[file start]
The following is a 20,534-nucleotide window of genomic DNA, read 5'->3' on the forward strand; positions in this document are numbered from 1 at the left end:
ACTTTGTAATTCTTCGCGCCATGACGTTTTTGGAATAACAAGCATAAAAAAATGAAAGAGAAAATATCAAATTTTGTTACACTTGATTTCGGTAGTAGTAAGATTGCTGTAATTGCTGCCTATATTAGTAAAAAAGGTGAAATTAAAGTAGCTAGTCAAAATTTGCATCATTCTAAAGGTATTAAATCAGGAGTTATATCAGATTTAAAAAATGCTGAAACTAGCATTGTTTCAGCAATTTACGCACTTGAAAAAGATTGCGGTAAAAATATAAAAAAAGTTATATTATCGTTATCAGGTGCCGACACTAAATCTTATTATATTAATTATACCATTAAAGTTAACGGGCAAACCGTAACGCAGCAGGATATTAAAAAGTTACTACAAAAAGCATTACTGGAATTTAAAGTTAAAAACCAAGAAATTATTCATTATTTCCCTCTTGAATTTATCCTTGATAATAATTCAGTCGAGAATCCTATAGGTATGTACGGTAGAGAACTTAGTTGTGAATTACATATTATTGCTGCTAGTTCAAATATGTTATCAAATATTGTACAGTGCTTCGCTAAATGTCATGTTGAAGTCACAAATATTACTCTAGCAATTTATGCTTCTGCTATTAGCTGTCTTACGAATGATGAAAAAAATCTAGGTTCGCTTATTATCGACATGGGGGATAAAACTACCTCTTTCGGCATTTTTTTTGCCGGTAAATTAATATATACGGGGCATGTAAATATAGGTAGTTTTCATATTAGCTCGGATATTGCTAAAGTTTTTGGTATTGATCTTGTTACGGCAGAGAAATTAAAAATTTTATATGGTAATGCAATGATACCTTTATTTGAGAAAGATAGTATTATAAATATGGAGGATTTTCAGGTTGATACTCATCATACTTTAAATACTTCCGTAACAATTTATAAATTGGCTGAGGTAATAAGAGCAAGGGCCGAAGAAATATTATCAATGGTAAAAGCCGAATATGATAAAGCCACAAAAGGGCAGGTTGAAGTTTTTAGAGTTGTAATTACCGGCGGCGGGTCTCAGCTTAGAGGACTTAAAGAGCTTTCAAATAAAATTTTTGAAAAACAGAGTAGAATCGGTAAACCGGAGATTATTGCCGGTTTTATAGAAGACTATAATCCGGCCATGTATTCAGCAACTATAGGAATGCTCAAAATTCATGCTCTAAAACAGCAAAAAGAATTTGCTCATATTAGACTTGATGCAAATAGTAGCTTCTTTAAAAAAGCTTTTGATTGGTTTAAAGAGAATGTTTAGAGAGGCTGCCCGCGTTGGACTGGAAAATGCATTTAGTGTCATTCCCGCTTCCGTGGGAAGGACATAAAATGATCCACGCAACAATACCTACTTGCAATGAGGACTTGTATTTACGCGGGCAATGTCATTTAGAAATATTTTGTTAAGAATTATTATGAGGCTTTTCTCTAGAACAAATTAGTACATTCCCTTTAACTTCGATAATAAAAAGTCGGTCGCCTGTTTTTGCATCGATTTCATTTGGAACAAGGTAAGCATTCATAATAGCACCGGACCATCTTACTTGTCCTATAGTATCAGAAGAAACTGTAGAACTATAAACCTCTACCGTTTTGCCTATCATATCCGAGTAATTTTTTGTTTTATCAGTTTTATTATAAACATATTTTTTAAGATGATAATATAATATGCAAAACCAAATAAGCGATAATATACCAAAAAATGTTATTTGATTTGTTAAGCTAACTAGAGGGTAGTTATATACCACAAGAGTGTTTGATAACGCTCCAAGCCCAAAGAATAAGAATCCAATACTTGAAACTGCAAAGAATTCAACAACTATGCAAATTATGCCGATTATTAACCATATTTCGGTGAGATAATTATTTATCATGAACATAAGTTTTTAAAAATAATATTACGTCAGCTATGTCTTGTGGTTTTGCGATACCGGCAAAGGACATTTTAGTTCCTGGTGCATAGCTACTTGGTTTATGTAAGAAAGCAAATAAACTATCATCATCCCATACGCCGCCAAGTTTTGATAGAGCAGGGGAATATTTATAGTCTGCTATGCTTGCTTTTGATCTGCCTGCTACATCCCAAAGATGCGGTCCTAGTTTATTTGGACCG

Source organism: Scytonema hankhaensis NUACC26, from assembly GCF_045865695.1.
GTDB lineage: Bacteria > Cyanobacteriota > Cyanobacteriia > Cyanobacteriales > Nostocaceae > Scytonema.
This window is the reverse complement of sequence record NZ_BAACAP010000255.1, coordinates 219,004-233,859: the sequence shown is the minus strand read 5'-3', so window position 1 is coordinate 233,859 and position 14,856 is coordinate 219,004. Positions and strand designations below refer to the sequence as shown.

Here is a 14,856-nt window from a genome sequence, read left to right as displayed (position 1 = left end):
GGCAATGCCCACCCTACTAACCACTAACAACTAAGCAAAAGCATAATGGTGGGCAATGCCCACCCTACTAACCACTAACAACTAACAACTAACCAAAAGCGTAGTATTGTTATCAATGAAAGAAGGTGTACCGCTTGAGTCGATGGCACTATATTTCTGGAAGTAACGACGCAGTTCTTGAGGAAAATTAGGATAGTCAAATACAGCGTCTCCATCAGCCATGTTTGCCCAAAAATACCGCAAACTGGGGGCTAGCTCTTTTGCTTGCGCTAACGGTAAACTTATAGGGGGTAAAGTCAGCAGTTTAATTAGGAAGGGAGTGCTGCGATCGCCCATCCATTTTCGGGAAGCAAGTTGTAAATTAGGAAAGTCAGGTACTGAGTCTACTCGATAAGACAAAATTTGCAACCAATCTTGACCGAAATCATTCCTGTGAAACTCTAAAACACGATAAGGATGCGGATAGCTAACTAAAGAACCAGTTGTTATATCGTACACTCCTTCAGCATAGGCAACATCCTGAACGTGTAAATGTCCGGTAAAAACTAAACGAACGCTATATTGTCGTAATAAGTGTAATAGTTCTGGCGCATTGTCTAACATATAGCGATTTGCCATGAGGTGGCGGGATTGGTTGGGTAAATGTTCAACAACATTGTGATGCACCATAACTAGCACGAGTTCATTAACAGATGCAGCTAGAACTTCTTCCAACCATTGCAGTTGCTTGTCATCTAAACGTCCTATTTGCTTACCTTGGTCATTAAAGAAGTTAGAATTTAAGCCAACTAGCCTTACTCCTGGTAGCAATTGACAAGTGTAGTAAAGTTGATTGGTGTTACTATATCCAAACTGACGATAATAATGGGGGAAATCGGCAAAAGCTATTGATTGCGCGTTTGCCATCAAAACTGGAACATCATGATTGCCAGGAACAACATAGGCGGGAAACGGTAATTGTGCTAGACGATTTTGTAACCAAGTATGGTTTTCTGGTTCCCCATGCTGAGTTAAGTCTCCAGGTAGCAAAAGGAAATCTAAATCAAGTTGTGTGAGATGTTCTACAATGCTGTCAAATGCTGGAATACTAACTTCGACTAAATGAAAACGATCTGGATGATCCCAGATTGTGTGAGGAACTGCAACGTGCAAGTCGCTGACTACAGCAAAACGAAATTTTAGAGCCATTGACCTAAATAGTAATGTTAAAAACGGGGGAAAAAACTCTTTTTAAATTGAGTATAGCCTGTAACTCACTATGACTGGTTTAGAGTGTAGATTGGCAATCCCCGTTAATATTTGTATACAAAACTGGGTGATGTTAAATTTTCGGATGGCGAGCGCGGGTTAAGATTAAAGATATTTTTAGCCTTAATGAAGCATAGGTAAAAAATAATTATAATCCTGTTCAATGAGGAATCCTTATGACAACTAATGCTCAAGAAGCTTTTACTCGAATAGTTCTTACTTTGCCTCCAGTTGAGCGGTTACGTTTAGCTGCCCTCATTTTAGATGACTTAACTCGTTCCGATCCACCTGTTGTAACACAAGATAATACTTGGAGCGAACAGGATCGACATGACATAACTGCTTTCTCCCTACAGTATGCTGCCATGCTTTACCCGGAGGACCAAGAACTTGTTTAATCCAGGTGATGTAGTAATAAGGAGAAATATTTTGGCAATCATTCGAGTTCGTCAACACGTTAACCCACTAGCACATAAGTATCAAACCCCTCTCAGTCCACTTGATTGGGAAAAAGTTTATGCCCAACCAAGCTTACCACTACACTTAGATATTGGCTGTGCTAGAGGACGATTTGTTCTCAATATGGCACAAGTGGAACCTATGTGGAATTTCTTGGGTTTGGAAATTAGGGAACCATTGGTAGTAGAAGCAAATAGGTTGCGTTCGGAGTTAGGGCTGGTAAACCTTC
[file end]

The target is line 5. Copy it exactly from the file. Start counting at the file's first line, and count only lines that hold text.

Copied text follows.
This window is the reverse complement of sequence record NZ_BAACAP010000255.1, coordinates 219,004-233,859: the sequence shown is the minus strand read 5'-3', so window position 1 is coordinate 233,859 and position 14,856 is coordinate 219,004. Positions and strand designations below refer to the sequence as shown.